Anxiety is one of the – if not the – hallmarks of pregnancy after a loss. It’s understandable, of course, given the expecting parents have just gone through the worst experience of their lives. No one expects a pregnancy to end or for a baby to die after birth. It’s a trauma unlike any other.
That’s why it’s hard when people tell you to think positively. It’s hard to find the positive in the aftermath of unimaginable loss.
And yet, it seems the only way to make it through a subsequent pregnancy is to try and find the positive. Try to find some joy in the new life you’re creating. Otherwise, you can become paralyzed with fear. And that’s not healthy for you or for the baby. As Carol Cirulli Lanham wrote in her book, Pregnancy After a Loss, “Being positive does not mean that you will not have problems during your pregnancy. But it does mean that you can face them with a sense of confidence that you will overcome them before they overcome you.” It also does not mean that you do not get to honor emotions that have traditionally been considered “negative.” Finding the positive doesn’t mean that you can’t feel emotions you have every right to feel. Finding the positive in PAL will help you also to feel more confident, and help bond you to your baby, both of which can seem like herculean tasks.
So what do we do? How do we manage this anxiety? Let’s try flipping the script.
This is a strategy I have used and have counseled others to use in a pregnancy after loss to transform anxiety into joy. In this strategy, you would accompany an anxious thought with a positive one. Take note, I’m not calling these anxious thoughts or feelings negative ones. The anxiety you feel or experience in a subsequent pregnancy is not a negative. You are not a negative person for having these emotions. It’s normal to have them given your previous trauma. And even if you were feeling negative emotions, I don’t believe those are necessarily bad. We have a range of emotions that should be experienced in their due course. That’s just being human. The anxious thoughts are not negative, they’re just hard.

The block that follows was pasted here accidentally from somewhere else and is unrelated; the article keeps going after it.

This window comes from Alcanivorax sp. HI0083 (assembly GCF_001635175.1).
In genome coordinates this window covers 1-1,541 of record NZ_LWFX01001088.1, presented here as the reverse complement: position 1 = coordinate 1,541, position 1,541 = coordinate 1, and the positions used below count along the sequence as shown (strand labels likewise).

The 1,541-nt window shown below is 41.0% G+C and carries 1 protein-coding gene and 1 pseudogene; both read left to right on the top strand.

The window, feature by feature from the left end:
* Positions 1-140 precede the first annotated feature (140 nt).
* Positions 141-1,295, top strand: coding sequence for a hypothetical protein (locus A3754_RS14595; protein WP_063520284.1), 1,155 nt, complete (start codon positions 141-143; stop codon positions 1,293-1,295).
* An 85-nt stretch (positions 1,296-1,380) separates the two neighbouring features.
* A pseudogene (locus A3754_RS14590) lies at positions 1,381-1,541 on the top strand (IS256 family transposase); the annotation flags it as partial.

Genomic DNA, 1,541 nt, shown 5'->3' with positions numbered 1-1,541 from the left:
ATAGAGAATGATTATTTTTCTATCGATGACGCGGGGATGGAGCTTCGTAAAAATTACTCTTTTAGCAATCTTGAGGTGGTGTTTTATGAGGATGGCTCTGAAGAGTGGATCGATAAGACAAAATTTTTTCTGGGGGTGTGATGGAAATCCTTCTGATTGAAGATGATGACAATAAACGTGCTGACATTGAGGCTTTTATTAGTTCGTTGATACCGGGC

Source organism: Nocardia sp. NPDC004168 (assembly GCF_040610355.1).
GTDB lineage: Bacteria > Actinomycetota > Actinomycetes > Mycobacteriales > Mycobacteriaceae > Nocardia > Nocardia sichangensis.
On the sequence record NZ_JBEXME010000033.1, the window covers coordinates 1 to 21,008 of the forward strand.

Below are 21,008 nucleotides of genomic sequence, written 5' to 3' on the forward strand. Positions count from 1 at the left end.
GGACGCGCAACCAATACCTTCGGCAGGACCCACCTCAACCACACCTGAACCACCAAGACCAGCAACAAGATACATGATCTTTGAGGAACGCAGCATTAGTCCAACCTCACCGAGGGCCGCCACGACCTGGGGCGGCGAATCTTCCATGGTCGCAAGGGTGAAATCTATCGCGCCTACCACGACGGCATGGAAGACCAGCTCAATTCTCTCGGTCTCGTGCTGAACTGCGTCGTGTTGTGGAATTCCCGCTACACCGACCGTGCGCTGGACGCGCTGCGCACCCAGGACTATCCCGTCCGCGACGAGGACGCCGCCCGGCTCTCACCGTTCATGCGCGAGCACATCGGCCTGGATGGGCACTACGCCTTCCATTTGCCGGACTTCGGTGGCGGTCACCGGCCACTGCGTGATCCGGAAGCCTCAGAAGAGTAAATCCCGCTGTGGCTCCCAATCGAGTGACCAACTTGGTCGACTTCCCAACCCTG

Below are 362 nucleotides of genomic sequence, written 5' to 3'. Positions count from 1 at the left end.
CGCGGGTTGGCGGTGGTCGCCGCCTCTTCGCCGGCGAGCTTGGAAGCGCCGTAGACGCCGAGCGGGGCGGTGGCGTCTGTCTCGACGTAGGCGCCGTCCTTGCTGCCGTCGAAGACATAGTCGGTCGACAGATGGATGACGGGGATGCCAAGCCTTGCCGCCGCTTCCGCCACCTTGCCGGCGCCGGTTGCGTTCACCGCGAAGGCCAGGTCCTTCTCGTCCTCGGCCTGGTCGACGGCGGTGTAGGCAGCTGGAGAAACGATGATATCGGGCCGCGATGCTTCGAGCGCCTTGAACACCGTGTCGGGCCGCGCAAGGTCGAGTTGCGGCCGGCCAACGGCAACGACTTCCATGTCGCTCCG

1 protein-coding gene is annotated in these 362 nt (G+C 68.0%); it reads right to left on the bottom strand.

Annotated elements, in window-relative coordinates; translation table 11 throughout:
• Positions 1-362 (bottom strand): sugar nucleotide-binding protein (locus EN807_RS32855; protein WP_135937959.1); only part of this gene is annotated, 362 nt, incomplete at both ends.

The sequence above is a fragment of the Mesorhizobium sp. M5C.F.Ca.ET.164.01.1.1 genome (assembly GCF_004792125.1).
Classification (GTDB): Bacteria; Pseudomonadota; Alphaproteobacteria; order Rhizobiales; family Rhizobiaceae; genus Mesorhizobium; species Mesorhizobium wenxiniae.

Typically, these anxious thoughts bring about strong emotions during certain parts of your pregnancy, like finding out you’re pregnant again, or nearing the 20-week ultrasound. These are all part of what I also like to call “the anxiety checklist” in a pregnancy after loss. After facilitating a peer-to-peer support group for expecting rainbow mamas for over six years, I’ve discovered there are certain anxieties that plague every PAL mom. Recently, during a discussion on our Facebook page, someone mentioned that she was feeling more anxious the closer she got to her due date. “That sounds about right,” I commented. There are just times during the pregnancy where you’re going to feel more anxious.
To flip the script and transform this anxiety into a positive feeling, I suggest the following: you need to identify the anxious thought, honor the emotion it elicits, and then think of another way to look at it.
Below I’ve made a table of some of the common anxious thoughts a PAL mom has, and some suggested positive thoughts to counteract the hard ones. Certainly, you can find what works for you, these are only suggested. If there are others you’ve used or thought of, I invite you to share in the comments below.
*Getting through the scary gestational age point is difficult.
Even after four subsequent pregnancies, I have a hard time getting through the point in pregnancy during which I lost my first baby. Sometimes, it’s easier to just let the fear and anxiety sit with you a bit and remember “this too shall pass.” And once it does – once your baby reaches that next gestational week, or stage – celebrate! You made it through. You can do hard things. You got this.
I’m am just a fellow courageous PAL mama, and not a licensed therapist. My advice here is merely anecdotal. If you find yourself suffering from severe anxiety during your subsequent pregnancy, please seek out medical assistance.